Where will all this lead? As a thought experiment, one can imagine a 30-year-old American man in the year 2025 (yes, it could be a woman too, but our survey results show that it is much more likely to be a man) watching a football game on the TV set, smartphone in hand. He can bet on the match at any point, modify his wager, buy back a losing wager, bet on the outcome of individual plays or individual stats such as the number of passing yards by the quarterback—all in real time, and all tailored to him. Ads could be served that are customized for him, informed by his betting and attention, and watching would have to be 100 percent live. The broadcaster or betting site could not only charge more for ads seen by such an involved viewer, but even have a share in (or own outright) the profits from the betting/video stream … at margins much higher than the usual for TV broadcasting. To an American, this sounds like science fiction, but in the United Kingdom, these solutions (or variations of them) are available today.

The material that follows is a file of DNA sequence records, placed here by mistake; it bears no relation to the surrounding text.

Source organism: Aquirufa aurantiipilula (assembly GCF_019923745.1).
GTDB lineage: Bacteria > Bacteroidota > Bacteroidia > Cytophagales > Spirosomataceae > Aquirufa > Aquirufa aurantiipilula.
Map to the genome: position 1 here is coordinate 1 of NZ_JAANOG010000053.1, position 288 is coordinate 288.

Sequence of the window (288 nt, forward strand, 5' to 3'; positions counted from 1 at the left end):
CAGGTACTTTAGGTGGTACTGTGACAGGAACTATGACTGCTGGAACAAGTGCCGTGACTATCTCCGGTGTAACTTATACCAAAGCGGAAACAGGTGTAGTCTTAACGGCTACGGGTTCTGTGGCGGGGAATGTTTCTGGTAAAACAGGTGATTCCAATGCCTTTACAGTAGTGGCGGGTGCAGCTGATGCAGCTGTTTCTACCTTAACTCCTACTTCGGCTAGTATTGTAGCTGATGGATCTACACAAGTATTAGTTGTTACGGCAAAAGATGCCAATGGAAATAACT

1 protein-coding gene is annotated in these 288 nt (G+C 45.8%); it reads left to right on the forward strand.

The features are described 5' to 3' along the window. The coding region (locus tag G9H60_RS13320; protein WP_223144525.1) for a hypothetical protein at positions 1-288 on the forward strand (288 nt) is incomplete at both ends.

Will this come to America? Will young men use it? Will it drive increased watching of live TV sports matches?
We would bet on it.